Because it is valuable to be able to trust what we read (either in print OR online), we should only print the truth, as best we can. We should refrain from putting much of a “spin” on things, or melodramatizing things. Speak and print the truth.
I believe that citizens feel a broader sense of “ownership” when laws, regulations and solutions to problems are created at the local level (town/city/state) vs. at national or global level. This is especially true in educational, environmental and agricultural arenas. This philosophy supports a small central government and a return to the libertarian-type doctrines of our forefathers.
Earn and Honor Rank (apprenticeship & pride of work)
There was a time when moving from “fry cook” to “broiler” was cause for celebration in a young person’s life. It was an accomplishment because a certain amount of time had to be invested at a lower level before climbing to the next. Skills had to be mastered and demonstrated. This is certainly not a “dead” way of life, but it is far less prevalent now. People instinctively knew they had to perform first, rewarded later. Now we see a lot of “entitlement” thinking. “Show me the money!” People working only as hard as they feel they should given the pay they’re receiving. This situation fits hand in hand with (and is perhaps caused by) the degradation in our pension environment addressed in the vision statement, which reads, “I dream of a world in which a man can sign on with a company, and give that company his heart and soul, knowing he will be taken care of by a pension in his later years.”
Long-term capital gains: The realization of any long-term capital gains (and therefore the tax paid on it) would be stretched over a number of years commensurate with the time it was held. That is to say if a family buys a 4-unit apartment building for 100K and sells it 5 years later for 200K, and had an 80K capital gain after other deductions, they could pay the tax on that gain over five years instead of all in the year they purchased the building. This would allow people to free themselves from asset ownership without unintended catastrophic tax consequences, and minimize the need for complex or risky solutions such as installment sales or seller financing. It’s common for families to be “held hostage” in the apartment rental or other similar asset-based business simply because selling these assets would push them into a higher tax bracket for one year. Someone who normally pays 22% of their income in tax would fork over fifty percent or more of the sale of an asset they’d toiled over for twenty or more years. It doesn’t even approach “fair play” and this sort of solution might fix this situation without creating an unfair “loophole” for any particular economic class. (i.e. it must not create what would be perceived to be a “loophole for the rich)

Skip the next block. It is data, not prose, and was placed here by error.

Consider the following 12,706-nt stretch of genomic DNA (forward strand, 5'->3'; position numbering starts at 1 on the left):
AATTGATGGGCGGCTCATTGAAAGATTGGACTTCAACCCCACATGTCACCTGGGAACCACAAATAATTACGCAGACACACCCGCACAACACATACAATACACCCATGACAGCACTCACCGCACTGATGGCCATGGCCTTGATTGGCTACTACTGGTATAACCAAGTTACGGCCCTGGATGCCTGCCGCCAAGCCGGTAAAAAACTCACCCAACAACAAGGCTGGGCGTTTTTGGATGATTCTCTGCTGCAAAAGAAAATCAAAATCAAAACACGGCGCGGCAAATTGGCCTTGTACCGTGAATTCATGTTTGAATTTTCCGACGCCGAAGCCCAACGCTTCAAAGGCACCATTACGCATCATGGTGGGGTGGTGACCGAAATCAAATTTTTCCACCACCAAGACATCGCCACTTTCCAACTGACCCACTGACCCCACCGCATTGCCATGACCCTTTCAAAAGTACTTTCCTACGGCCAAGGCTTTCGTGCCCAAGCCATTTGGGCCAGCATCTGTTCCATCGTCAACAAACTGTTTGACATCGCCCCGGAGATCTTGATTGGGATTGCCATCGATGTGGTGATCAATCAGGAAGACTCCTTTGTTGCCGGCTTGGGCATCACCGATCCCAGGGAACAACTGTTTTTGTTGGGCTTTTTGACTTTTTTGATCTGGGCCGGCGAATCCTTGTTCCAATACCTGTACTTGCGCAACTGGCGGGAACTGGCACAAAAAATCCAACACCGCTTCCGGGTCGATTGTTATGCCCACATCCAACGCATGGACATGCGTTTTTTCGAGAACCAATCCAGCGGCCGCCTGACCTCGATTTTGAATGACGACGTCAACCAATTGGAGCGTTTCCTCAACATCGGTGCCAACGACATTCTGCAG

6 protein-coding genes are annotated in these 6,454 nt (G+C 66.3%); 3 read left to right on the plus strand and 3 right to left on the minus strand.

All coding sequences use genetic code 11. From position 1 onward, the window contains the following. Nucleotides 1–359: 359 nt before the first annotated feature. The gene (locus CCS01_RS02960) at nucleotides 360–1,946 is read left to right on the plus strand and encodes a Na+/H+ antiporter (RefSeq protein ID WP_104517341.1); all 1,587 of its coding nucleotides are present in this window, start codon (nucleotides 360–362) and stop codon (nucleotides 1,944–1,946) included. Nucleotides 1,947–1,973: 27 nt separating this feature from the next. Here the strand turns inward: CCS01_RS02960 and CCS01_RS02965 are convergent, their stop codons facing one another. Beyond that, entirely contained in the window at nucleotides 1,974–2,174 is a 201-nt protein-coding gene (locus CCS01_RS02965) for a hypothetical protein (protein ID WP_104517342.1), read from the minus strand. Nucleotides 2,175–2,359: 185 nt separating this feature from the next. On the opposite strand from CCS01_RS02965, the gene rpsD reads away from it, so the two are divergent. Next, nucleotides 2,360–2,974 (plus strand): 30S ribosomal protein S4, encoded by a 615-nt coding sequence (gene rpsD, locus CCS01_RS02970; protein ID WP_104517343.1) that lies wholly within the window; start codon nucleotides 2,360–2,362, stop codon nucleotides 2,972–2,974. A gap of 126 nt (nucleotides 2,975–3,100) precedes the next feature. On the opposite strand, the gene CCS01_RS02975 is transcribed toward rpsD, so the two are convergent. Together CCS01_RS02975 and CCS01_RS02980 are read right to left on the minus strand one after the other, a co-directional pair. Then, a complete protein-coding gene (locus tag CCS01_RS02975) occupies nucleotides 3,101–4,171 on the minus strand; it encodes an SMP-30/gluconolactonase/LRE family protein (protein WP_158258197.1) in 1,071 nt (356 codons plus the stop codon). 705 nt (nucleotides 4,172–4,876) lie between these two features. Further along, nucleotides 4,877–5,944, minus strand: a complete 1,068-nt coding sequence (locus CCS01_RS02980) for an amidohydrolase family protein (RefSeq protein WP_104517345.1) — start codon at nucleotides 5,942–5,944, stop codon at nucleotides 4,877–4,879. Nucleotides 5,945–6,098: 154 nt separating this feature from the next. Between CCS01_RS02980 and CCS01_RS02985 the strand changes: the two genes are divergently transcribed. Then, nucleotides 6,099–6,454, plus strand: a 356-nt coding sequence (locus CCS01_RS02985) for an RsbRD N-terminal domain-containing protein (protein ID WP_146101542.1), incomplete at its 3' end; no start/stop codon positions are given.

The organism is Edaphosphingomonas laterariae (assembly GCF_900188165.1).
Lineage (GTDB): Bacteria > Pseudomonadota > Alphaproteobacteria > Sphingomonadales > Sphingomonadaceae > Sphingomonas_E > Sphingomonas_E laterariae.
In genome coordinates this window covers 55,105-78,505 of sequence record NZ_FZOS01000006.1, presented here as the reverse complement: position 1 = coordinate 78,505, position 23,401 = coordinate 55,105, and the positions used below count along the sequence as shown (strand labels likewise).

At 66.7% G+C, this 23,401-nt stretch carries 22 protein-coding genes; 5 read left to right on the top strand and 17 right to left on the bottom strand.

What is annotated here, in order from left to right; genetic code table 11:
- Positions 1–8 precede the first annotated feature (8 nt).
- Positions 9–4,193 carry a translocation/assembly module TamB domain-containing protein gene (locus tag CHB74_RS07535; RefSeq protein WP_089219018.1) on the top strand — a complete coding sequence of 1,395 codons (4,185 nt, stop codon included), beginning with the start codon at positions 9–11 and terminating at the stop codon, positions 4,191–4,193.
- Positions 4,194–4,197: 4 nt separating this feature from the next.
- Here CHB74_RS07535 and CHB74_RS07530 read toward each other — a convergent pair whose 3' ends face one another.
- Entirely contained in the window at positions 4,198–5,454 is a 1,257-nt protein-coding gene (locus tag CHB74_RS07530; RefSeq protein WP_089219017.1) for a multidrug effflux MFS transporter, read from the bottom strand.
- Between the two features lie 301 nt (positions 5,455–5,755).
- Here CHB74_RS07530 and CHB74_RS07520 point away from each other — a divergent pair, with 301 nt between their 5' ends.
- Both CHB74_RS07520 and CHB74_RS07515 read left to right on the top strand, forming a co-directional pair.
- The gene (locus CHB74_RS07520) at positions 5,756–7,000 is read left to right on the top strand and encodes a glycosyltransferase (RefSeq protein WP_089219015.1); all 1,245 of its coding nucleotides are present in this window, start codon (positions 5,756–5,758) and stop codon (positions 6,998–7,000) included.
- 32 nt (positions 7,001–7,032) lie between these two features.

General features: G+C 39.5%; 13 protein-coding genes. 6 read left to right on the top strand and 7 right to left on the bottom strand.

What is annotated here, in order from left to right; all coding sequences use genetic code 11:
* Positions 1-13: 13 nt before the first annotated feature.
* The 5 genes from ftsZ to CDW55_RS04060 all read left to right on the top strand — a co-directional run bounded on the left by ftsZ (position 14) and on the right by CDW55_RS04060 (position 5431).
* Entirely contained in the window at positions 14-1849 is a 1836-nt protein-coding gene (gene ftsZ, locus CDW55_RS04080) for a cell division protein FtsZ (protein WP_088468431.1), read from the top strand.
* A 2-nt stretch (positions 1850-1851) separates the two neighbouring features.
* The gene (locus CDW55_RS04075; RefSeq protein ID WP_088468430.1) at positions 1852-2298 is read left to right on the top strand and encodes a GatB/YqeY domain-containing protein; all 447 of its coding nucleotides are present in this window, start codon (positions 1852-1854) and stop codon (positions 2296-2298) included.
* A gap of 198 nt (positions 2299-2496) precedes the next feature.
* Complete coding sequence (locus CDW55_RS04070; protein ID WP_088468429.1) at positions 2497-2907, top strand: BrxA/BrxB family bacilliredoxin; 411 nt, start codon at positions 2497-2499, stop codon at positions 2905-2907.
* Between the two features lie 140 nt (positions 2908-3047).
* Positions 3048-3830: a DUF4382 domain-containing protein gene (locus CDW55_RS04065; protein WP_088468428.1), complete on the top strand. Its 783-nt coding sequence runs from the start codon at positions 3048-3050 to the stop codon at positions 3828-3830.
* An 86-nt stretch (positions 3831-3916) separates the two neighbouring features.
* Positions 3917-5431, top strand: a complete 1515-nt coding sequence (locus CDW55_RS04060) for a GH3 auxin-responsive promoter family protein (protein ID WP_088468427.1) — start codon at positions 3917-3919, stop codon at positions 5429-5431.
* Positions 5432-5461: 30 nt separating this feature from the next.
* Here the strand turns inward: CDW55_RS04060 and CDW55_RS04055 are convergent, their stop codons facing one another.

With regard to the estate tax, the perceived problem is always that by bequeathing appreciated property generation after generation, wealth becomes concentrated in the hands of a few families. This is true in part, but history shows that often one generation mismanages that wealth. That is to say instead of an estate tax, there enters a “stupid tax” for lack of a better word. However, if we still fear that the world will be overrun by five families by virtue of this repeated generational bequeathing, we could apply the same logic as we did for the capital gains tax above. If the family farm has been running for 40 years, the new owners could have 40 years to pay whatever tax is due. This would give the government a source of revenue, albeit spread out over a number of years, and would also solve the unacceptable problem of families having to liquidate multi generational family businesses simply because of an egregious estate tax come due.
The rich and “their fair share”. Now without going into too much detail, I believe that the rich arguably already pay their fair share of taxes. History (and this article https://www.theatlantic.com/notes/2019/01/who-is-paying-their-fair-share-more-on-the-history-of-tax-rates/581407/) will show that the majority of taxes are paid by the top 20% of earners. Additionally, despite higher marginal tax rates in the past, due to loopholes and deductions, the actual amount paid over time has remained fairly static. (i.e. they closed the loopholes, then lowered the marginal rates). This is a gross oversimplification, but honestly, politics and social problems could benefit by a little simplification. But perhaps there’s an equitable solution: Anyone earning more than 2 million in a year would have to put 100% of the amount over into a special charitable trust, which they themselves controlled, with some restrictions of course. (i.e. they would have to make reasonable distributions, that is to say the trust would have to benefit society in some way.)
I don’t have much fleshed out here yet, but despite my belief in free capitalism, I get a twinge in my gut when I think of banks. How can they make so much money just storing and lending money? I do believe there’s some unfairness and imbalance here that needs to be corrected. If I’m unable to earn more than a tenth of a percent interest on my money, it bothers me that the bank I’m “storing” it at is making money hand over fist. I don’t like it, and I think it needs to change. It may be as simple as a more restrictive fractional reserve ratio or a compelling reason to offer higher interest rates to the general public.